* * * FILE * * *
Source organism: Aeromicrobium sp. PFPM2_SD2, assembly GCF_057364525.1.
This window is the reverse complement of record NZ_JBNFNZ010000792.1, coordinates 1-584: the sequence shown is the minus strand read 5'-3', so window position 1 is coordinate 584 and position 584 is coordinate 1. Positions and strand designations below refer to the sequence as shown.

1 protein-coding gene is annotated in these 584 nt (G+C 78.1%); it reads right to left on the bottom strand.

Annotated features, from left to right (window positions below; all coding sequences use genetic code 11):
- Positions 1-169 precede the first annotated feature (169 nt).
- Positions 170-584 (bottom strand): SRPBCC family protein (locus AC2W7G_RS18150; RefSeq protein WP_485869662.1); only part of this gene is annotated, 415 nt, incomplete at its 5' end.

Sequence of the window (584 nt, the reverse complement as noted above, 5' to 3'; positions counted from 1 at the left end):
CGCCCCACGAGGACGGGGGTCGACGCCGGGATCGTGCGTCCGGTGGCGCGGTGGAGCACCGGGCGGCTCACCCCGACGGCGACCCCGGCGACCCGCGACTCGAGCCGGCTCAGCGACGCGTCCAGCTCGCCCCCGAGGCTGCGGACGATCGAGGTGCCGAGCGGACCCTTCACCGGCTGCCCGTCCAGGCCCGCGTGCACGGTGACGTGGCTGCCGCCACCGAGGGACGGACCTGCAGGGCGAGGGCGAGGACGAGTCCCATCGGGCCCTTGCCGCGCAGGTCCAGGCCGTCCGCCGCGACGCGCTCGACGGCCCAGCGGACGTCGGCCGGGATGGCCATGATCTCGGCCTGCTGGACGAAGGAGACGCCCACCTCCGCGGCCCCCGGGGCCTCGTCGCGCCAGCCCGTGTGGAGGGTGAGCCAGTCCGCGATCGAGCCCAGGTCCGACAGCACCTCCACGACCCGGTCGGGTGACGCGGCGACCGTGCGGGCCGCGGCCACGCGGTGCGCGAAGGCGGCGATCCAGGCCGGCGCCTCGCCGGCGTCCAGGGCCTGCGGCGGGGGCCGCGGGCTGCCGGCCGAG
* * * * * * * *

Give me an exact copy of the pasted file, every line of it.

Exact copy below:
Source organism: Aeromicrobium sp. PFPM2_SD2, assembly GCF_057364525.1.
This window is the reverse complement of record NZ_JBNFNZ010000792.1, coordinates 1-584: the sequence shown is the minus strand read 5'-3', so window position 1 is coordinate 584 and position 584 is coordinate 1. Positions and strand designations below refer to the sequence as shown.

1 protein-coding gene is annotated in these 584 nt (G+C 78.1%); it reads right to left on the bottom strand.

Annotated features, from left to right (window positions below; all coding sequences use genetic code 11):
- Positions 1-169 precede the first annotated feature (169 nt).
- Positions 170-584 (bottom strand): SRPBCC family protein (locus AC2W7G_RS18150; RefSeq protein WP_485869662.1); only part of this gene is annotated, 415 nt, incomplete at its 5' end.

Sequence of the window (584 nt, the reverse complement as noted above, 5' to 3'; positions counted from 1 at the left end):
CGCCCCACGAGGACGGGGGTCGACGCCGGGATCGTGCGTCCGGTGGCGCGGTGGAGCACCGGGCGGCTCACCCCGACGGCGACCCCGGCGACCCGCGACTCGAGCCGGCTCAGCGACGCGTCCAGCTCGCCCCCGAGGCTGCGGACGATCGAGGTGCCGAGCGGACCCTTCACCGGCTGCCCGTCCAGGCCCGCGTGCACGGTGACGTGGCTGCCGCCACCGAGGGACGGACCTGCAGGGCGAGGGCGAGGACGAGTCCCATCGGGCCCTTGCCGCGCAGGTCCAGGCCGTCCGCCGCGACGCGCTCGACGGCCCAGCGGACGTCGGCCGGGATGGCCATGATCTCGGCCTGCTGGACGAAGGAGACGCCCACCTCCGCGGCCCCCGGGGCCTCGTCGCGCCAGCCCGTGTGGAGGGTGAGCCAGTCCGCGATCGAGCCCAGGTCCGACAGCACCTCCACGACCCGGTCGGGTGACGCGGCGACCGTGCGGGCCGCGGCCACGCGGTGCGCGAAGGCGGCGATCCAGGCCGGCGCCTCGCCGGCGTCCAGGGCCTGCGGCGGGGGCCGCGGGCTGCCGGCCGAG